Vincenzo Cassano, a consigliere (legal advisor) for an Italian mafia family, who moves to South Korea after his adopted father’s death. There, he goes head to head with a corrupt conglomerate.
The base idea, and the potential it holds. The episodes’ last part are usually pretty well done, too, and will keep you going back for more in spite of, well. The rest.
Some of the visuals are absolutely gorgeous.
I Don’t Like…
All the gross stuff. Why did they feel compelled to emphasize the fact that one guy has sweaty feet, to show another trimming his toenails, and so on and so forth? Why? It’s so disgusting, seriously.
The tone is also completely uneven and unbalanced, and it translates in the cinematography and the music, too. Most of the episodes are comedy—which is extremely disappointing considering the start of the show, but then you’ve got beautiful scenes with swelling music reminiscent of The Godfather and refined lighting during which the characters’ darker side comes out. Episodes 3 and 4, for example, were basically 50 minutes of nothing happening followed by 15 minutes of explosive goodness, and I just wish the drama would keep only that last part instead of wasting time on the rest.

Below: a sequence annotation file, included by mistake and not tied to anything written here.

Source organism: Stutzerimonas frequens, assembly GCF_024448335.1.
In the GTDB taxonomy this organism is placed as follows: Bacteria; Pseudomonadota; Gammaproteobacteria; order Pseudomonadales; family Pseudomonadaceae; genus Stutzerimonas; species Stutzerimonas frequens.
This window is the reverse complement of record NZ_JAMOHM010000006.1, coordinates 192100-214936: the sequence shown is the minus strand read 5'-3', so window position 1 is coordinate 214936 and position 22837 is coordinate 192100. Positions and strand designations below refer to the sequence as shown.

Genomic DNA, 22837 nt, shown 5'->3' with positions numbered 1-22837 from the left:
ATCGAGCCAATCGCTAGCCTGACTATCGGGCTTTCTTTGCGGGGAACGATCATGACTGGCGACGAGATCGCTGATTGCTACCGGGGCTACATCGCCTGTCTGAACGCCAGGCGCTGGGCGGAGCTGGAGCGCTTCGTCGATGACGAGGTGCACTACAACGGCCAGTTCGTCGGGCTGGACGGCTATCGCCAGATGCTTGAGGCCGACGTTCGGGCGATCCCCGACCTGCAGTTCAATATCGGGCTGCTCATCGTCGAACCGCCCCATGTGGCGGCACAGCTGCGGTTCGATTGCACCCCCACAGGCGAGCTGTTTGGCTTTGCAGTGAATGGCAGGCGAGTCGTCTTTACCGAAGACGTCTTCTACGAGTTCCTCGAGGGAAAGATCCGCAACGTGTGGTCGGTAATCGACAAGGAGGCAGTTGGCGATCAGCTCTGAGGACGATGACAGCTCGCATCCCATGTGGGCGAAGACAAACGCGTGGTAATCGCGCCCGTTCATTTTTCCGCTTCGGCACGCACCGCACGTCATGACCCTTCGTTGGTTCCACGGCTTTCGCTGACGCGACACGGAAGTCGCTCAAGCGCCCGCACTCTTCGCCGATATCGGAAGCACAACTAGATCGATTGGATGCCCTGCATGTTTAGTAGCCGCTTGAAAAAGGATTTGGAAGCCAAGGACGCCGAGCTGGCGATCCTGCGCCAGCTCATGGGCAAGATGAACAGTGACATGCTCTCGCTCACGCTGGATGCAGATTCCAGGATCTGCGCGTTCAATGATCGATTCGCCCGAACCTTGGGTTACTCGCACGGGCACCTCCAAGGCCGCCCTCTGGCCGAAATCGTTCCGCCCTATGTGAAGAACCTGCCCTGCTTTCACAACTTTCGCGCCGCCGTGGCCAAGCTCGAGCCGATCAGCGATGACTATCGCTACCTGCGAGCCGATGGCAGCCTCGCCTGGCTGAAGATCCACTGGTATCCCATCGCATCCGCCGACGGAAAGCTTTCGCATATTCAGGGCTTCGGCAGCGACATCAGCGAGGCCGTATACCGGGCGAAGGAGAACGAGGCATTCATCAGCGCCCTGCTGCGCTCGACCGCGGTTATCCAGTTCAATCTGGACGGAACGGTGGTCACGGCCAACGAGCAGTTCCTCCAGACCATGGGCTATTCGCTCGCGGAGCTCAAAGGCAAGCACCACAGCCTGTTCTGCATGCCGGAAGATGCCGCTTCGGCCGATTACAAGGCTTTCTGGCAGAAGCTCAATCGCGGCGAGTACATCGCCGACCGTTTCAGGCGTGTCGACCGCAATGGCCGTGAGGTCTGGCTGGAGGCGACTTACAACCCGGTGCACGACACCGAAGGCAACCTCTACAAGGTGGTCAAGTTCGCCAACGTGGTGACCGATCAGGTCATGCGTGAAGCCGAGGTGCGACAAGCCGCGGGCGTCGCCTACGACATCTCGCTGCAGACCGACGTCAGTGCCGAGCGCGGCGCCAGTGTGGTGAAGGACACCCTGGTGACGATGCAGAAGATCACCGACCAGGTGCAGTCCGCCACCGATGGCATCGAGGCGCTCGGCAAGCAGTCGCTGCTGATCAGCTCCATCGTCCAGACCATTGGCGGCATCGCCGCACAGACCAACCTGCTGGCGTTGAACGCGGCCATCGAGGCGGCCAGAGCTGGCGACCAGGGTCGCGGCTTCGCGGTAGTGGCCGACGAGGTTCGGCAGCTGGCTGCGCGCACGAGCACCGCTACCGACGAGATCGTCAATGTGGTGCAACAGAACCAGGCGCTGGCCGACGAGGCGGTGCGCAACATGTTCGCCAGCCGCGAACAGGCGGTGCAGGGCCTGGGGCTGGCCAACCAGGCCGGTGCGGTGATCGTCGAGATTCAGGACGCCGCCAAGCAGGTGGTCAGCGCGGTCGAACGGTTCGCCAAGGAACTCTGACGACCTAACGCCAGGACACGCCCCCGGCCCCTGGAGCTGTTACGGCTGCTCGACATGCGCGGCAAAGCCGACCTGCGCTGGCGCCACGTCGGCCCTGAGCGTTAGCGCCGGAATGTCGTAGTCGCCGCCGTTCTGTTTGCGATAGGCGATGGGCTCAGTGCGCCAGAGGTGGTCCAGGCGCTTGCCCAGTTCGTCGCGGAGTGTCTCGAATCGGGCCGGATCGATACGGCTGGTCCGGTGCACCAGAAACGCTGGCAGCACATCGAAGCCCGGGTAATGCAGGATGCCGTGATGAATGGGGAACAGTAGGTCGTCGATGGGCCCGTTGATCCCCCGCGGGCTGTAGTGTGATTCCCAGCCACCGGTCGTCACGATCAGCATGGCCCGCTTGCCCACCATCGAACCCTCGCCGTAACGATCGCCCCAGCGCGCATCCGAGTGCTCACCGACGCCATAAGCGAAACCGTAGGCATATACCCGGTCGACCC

On the same topic, the characters—or, well, Vincenzo, mostly, are completely inconsistent. For some reason, this man, who grew up as part of the Italian mafia and is seen happily blowing up cars and calmly shooting people in the very first few minutes of the pilot episode, becomes a complete clown as soon as he steps foot in Korea. I guess the air must really be different over there!
But joking aside, this partially translates into a lack of credibility on the character’s part. There was one scene in particular which I suppose was meant to be very climactic and badass and so on, but it left me completely indifferent and disbelieving even. And finally, it’s unpleasantly unrealistic, in a way that reminds me of one of my numerous pet peeves from Descendants of the Sun.
For now, for some reason, yes. Not sure I’ll hold on for all 20 episodes, though.
Where to Watch Vincenzo?